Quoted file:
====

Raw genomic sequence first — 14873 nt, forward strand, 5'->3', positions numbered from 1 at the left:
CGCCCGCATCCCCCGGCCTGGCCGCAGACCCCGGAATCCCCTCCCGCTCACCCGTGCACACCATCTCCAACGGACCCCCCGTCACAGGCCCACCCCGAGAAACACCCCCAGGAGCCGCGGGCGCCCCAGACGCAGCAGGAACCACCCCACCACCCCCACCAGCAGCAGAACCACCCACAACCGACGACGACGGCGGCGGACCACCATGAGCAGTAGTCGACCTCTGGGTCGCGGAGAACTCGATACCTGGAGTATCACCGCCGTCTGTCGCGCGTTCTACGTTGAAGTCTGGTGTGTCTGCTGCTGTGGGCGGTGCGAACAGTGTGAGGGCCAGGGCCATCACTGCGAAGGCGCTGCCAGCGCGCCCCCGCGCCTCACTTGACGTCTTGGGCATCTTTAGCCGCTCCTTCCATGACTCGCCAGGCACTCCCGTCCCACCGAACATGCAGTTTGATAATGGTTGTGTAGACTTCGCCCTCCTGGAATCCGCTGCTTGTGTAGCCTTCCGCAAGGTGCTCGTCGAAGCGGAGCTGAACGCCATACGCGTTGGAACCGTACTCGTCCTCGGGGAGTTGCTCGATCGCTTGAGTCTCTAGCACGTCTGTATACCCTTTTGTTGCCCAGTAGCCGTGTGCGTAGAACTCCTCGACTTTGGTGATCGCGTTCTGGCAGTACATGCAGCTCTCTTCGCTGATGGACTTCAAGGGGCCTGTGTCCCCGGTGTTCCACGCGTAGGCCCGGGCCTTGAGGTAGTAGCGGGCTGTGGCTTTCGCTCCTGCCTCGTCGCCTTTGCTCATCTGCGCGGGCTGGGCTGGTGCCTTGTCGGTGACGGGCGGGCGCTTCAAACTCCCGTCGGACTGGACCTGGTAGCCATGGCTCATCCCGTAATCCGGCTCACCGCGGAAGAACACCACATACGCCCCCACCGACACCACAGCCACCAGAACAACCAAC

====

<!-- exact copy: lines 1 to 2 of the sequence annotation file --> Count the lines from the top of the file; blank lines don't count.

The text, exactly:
Raw genomic sequence first — 14873 nt, forward strand, 5'->3', positions numbered from 1 at the left:
CGCCCGCATCCCCCGGCCTGGCCGCAGACCCCGGAATCCCCTCCCGCTCACCCGTGCACACCATCTCCAACGGACCCCCCGTCACAGGCCCACCCCGAGAAACACCCCCAGGAGCCGCGGGCGCCCCAGACGCAGCAGGAACCACCCCACCACCCCCACCAGCAGCAGAACCACCCACAACCGACGACGACGGCGGCGGACCACCATGAGCAGTAGTCGACCTCTGGGTCGCGGAGAACTCGATACCTGGAGTATCACCGCCGTCTGTCGCGCGTTCTACGTTGAAGTCTGGTGTGTCTGCTGCTGTGGGCGGTGCGAACAGTGTGAGGGCCAGGGCCATCACTGCGAAGGCGCTGCCAGCGCGCCCCCGCGCCTCACTTGACGTCTTGGGCATCTTTAGCCGCTCCTTCCATGACTCGCCAGGCACTCCCGTCCCACCGAACATGCAGTTTGATAATGGTTGTGTAGACTTCGCCCTCCTGGAATCCGCTGCTTGTGTAGCCTTCCGCAAGGTGCTCGTCGAAGCGGAGCTGAACGCCATACGCGTTGGAACCGTACTCGTCCTCGGGGAGTTGCTCGATCGCTTGAGTCTCTAGCACGTCTGTATACCCTTTTGTTGCCCAGTAGCCGTGTGCGTAGAACTCCTCGACTTTGGTGATCGCGTTCTGGCAGTACATGCAGCTCTCTTCGCTGATGGACTTCAAGGGGCCTGTGTCCCCGGTGTTCCACGCGTAGGCCCGGGCCTTGAGGTAGTAGCGGGCTGTGGCTTTCGCTCCTGCCTCGTCGCCTTTGCTCATCTGCGCGGGCTGGGCTGGTGCCTTGTCGGTGACGGGCGGGCGCTTCAAACTCCCGTCGGACTGGACCTGGTAGCCATGGCTCATCCCGTAATCCGGCTCACCGCGGAAGAACACCACATACGCCCCCACCGACACCACAGCCACCAGAACAACCAAC